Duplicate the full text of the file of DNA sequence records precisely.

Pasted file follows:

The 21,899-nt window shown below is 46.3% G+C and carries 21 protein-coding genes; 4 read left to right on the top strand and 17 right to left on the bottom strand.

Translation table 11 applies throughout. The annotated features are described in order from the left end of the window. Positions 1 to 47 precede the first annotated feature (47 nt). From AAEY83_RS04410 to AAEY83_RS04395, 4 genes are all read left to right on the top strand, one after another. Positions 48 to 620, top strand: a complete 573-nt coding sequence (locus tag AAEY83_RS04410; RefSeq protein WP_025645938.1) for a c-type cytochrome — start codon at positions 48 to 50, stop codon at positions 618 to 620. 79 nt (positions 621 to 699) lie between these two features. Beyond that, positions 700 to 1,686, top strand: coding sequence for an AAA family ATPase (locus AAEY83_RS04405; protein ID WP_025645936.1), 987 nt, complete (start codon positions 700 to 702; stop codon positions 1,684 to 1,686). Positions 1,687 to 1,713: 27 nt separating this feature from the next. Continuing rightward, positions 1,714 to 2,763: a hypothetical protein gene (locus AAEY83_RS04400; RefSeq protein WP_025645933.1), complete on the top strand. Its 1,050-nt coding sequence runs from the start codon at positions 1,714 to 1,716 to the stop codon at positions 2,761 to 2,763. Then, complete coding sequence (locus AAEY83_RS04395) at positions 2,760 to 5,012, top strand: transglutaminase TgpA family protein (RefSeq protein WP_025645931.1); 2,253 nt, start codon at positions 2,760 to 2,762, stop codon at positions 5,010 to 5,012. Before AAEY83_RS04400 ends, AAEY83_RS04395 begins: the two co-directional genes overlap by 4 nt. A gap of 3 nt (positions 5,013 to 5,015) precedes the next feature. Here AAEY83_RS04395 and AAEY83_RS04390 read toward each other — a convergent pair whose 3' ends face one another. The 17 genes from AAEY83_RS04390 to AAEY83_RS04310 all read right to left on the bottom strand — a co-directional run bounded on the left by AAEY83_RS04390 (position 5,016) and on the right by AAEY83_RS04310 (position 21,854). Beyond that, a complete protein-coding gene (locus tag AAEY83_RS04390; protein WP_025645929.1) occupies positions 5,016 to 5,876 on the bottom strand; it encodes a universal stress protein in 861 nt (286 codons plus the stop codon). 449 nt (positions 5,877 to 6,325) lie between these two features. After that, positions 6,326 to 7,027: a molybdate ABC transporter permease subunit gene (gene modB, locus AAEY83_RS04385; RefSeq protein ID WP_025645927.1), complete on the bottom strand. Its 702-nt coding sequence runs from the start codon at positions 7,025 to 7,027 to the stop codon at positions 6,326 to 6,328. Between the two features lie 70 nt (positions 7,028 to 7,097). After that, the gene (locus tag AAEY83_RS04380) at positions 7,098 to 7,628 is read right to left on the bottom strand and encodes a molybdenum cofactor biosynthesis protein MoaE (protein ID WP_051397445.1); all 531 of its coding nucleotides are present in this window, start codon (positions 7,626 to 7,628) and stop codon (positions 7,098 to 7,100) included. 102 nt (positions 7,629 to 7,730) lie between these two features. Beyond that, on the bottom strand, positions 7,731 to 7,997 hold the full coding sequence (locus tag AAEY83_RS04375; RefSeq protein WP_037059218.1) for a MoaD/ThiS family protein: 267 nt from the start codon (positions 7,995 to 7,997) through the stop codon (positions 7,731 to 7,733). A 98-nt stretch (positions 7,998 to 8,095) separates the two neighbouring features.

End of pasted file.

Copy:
The 21,899-nt window shown below is 46.3% G+C and carries 21 protein-coding genes; 4 read left to right on the top strand and 17 right to left on the bottom strand.

Translation table 11 applies throughout. The annotated features are described in order from the left end of the window. Positions 1 to 47 precede the first annotated feature (47 nt). From AAEY83_RS04410 to AAEY83_RS04395, 4 genes are all read left to right on the top strand, one after another. Positions 48 to 620, top strand: a complete 573-nt coding sequence (locus tag AAEY83_RS04410; RefSeq protein WP_025645938.1) for a c-type cytochrome — start codon at positions 48 to 50, stop codon at positions 618 to 620. 79 nt (positions 621 to 699) lie between these two features. Beyond that, positions 700 to 1,686, top strand: coding sequence for an AAA family ATPase (locus AAEY83_RS04405; protein ID WP_025645936.1), 987 nt, complete (start codon positions 700 to 702; stop codon positions 1,684 to 1,686). Positions 1,687 to 1,713: 27 nt separating this feature from the next. Continuing rightward, positions 1,714 to 2,763: a hypothetical protein gene (locus AAEY83_RS04400; RefSeq protein WP_025645933.1), complete on the top strand. Its 1,050-nt coding sequence runs from the start codon at positions 1,714 to 1,716 to the stop codon at positions 2,761 to 2,763. Then, complete coding sequence (locus AAEY83_RS04395) at positions 2,760 to 5,012, top strand: transglutaminase TgpA family protein (RefSeq protein WP_025645931.1); 2,253 nt, start codon at positions 2,760 to 2,762, stop codon at positions 5,010 to 5,012. Before AAEY83_RS04400 ends, AAEY83_RS04395 begins: the two co-directional genes overlap by 4 nt. A gap of 3 nt (positions 5,013 to 5,015) precedes the next feature. Here AAEY83_RS04395 and AAEY83_RS04390 read toward each other — a convergent pair whose 3' ends face one another. The 17 genes from AAEY83_RS04390 to AAEY83_RS04310 all read right to left on the bottom strand — a co-directional run bounded on the left by AAEY83_RS04390 (position 5,016) and on the right by AAEY83_RS04310 (position 21,854). Beyond that, a complete protein-coding gene (locus tag AAEY83_RS04390; protein WP_025645929.1) occupies positions 5,016 to 5,876 on the bottom strand; it encodes a universal stress protein in 861 nt (286 codons plus the stop codon). 449 nt (positions 5,877 to 6,325) lie between these two features. After that, positions 6,326 to 7,027: a molybdate ABC transporter permease subunit gene (gene modB, locus AAEY83_RS04385; RefSeq protein ID WP_025645927.1), complete on the bottom strand. Its 702-nt coding sequence runs from the start codon at positions 7,025 to 7,027 to the stop codon at positions 6,326 to 6,328. Between the two features lie 70 nt (positions 7,028 to 7,097). After that, the gene (locus tag AAEY83_RS04380) at positions 7,098 to 7,628 is read right to left on the bottom strand and encodes a molybdenum cofactor biosynthesis protein MoaE (protein ID WP_051397445.1); all 531 of its coding nucleotides are present in this window, start codon (positions 7,626 to 7,628) and stop codon (positions 7,098 to 7,100) included. 102 nt (positions 7,629 to 7,730) lie between these two features. Beyond that, on the bottom strand, positions 7,731 to 7,997 hold the full coding sequence (locus tag AAEY83_RS04375; RefSeq protein WP_037059218.1) for a MoaD/ThiS family protein: 267 nt from the start codon (positions 7,995 to 7,997) through the stop codon (positions 7,731 to 7,733). A 98-nt stretch (positions 7,998 to 8,095) separates the two neighbouring features.